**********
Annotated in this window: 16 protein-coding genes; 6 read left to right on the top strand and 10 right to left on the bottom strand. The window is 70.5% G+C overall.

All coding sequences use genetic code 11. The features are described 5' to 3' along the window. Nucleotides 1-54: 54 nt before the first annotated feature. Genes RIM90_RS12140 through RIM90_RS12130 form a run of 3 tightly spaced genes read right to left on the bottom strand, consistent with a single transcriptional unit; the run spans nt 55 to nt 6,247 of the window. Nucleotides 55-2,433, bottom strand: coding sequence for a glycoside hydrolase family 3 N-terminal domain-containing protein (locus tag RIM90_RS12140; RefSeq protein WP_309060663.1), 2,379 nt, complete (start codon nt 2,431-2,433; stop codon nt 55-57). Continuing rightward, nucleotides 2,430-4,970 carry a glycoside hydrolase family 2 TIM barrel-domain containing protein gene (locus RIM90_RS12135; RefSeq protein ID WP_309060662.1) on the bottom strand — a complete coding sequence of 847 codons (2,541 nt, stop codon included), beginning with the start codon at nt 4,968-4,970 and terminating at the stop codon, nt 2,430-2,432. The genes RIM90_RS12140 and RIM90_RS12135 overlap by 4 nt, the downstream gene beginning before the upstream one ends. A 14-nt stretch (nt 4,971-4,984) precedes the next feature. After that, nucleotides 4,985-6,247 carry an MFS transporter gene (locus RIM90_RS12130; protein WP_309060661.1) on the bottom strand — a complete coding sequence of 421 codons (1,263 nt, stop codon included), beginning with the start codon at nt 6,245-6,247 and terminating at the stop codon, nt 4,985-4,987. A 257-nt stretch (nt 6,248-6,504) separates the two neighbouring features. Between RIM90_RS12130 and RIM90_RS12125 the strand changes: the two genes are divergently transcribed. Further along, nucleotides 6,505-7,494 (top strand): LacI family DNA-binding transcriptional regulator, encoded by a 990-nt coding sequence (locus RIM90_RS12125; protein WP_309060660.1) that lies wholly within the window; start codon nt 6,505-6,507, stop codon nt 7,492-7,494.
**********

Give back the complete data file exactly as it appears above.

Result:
Annotated in this window: 16 protein-coding genes; 6 read left to right on the top strand and 10 right to left on the bottom strand. The window is 70.5% G+C overall.

All coding sequences use genetic code 11. The features are described 5' to 3' along the window. Nucleotides 1-54: 54 nt before the first annotated feature. Genes RIM90_RS12140 through RIM90_RS12130 form a run of 3 tightly spaced genes read right to left on the bottom strand, consistent with a single transcriptional unit; the run spans nt 55 to nt 6,247 of the window. Nucleotides 55-2,433, bottom strand: coding sequence for a glycoside hydrolase family 3 N-terminal domain-containing protein (locus tag RIM90_RS12140; RefSeq protein WP_309060663.1), 2,379 nt, complete (start codon nt 2,431-2,433; stop codon nt 55-57). Continuing rightward, nucleotides 2,430-4,970 carry a glycoside hydrolase family 2 TIM barrel-domain containing protein gene (locus RIM90_RS12135; RefSeq protein ID WP_309060662.1) on the bottom strand — a complete coding sequence of 847 codons (2,541 nt, stop codon included), beginning with the start codon at nt 4,968-4,970 and terminating at the stop codon, nt 2,430-2,432. The genes RIM90_RS12140 and RIM90_RS12135 overlap by 4 nt, the downstream gene beginning before the upstream one ends. A 14-nt stretch (nt 4,971-4,984) precedes the next feature. After that, nucleotides 4,985-6,247 carry an MFS transporter gene (locus RIM90_RS12130; protein WP_309060661.1) on the bottom strand — a complete coding sequence of 421 codons (1,263 nt, stop codon included), beginning with the start codon at nt 6,245-6,247 and terminating at the stop codon, nt 4,985-4,987. A 257-nt stretch (nt 6,248-6,504) separates the two neighbouring features. Between RIM90_RS12130 and RIM90_RS12125 the strand changes: the two genes are divergently transcribed. Further along, nucleotides 6,505-7,494 (top strand): LacI family DNA-binding transcriptional regulator, encoded by a 990-nt coding sequence (locus RIM90_RS12125; protein WP_309060660.1) that lies wholly within the window; start codon nt 6,505-6,507, stop codon nt 7,492-7,494.